Welcome to Blackburn College
There is no other college or university in the United States quite like Blackburn College. Our unique campus culture is the byproduct of the purposeful melding of our nationally acclaimed student-managed Work Program and rigorous liberal arts academic curriculum. The result is a unique living laboratory for learning where the boundaries between job and classroom are blurred, and mentoring from faculty and staff knows no clock.
Since 1913, Blackburn’s student managed Work Program has made the dream of a college education affordable for thousands of first generation students by keeping the cost of our private liberal arts education within their reach. Over the years, our students have built Blackburn – literally brick by brick. In fact, Blackburn enjoys the distinction of being the only college campus in the United States to have been largely built by its students. Today our students carry on this tradition by staffing mission critical jobs as plumbers, carpenters, painters, landscapers, cooks, servers, administrators, computer technicians, janitors, graphic artists, security officers, assistant coaches, tutors and teaching assistants.
At Blackburn, students are fully vested in every aspect of their college experience, whether it’s success in the classroom, managing or staffing their campus job or in governing the life of the institution.
Blackburn Builds Character
Each student that enrolls at Blackburn as an on-campus resident does so knowing that he or she will be required to participate in the Work Program. They do so with the understanding that they may be assigned to their ideal job – or perhaps not. Student workers report to student supervisors that have a full range of managerial responsibilities including job training, scheduling, performance reviews and disciplinary action.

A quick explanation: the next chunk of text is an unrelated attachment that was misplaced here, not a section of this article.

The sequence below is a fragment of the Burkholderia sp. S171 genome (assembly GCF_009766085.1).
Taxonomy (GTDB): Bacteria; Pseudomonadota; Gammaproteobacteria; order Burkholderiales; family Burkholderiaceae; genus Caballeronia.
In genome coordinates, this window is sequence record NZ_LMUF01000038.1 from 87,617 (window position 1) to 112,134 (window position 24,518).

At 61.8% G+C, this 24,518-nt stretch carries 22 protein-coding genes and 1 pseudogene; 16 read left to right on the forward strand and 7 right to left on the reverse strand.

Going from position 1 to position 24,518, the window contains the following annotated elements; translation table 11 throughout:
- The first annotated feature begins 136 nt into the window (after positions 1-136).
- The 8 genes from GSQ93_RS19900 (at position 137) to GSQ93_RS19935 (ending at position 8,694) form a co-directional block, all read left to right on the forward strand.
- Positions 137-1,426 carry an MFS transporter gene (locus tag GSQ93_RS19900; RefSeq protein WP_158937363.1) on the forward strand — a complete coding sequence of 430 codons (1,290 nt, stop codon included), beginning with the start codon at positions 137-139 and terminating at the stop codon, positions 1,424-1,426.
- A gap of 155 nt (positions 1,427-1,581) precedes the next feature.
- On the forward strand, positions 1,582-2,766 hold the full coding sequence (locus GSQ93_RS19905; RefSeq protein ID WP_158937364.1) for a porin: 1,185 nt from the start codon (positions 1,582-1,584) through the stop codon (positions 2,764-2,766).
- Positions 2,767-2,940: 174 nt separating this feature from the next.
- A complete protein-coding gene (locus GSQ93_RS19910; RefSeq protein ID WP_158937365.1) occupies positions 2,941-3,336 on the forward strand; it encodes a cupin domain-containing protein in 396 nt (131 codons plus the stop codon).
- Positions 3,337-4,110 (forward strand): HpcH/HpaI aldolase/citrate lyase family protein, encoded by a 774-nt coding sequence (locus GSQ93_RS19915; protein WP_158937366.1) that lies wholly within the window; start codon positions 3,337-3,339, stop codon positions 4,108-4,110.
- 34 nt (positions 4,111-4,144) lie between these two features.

The Work Program is administered by two student general managers that bear full responsibility for approximately 500 student employees. Although there are seven work colleges in the United States, Blackburn’s is the only program that is student managed.
In addition to working 10 to 15 hours per week, Blackburn’s students are engaged in a challenging academic environment. Small class sizes and student-to-teacher ratios create an atmosphere that is conducive to learning, and although professors come to know their students well in and out of the classroom, the expectation is that academics come first despite the demands we place on our students.
In life outside of the classroom and their jobs, Blackburn’s students manage their own clubs and organizations and play an active role in governing the College as members of the Student Senate, Planning Committee and Budget Task Force.
As an NCAA Division III school, Blackburn affords its students an opportunity to compete in intercollegiate athletics in 5 men’s and 7 women’s sports including cross country, soccer, volleyball, basketball, baseball, softball, tennis and golf. It’s a commitment made by nearly 40% of the College’s student body.
Balancing their obligation to academics, work, student life, college governance, and athletics places incredible demands on our students. Blackburn strengthens the character of its students by forcing them to confront real world issues with real world solutions. The John M. Templeton Foundation agrees, citing Blackburn as one of America’s character-building colleges in its most recent publication.
Blackburn Builds Leaders
Blackburn’s unique culture requires that its students learn to work in a team environment in order to accomplish common goals – whether in the classroom, workplace, athletic field or committee. Within this realm, opportunities for leadership emerge as students work together to solve problems or create new ways to conduct the work of the College.
For the student willing to take advantage of these opportunities, the potential for personal growth is significant. The College has historically been a magnet for first-generation students, who in their drive to succeed have found Blackburn’s culture stimulating, and a place where their personalities can be molded into that of true leaders. As a consequence, Blackburn alumni have risen to become leaders of very prominent organizations: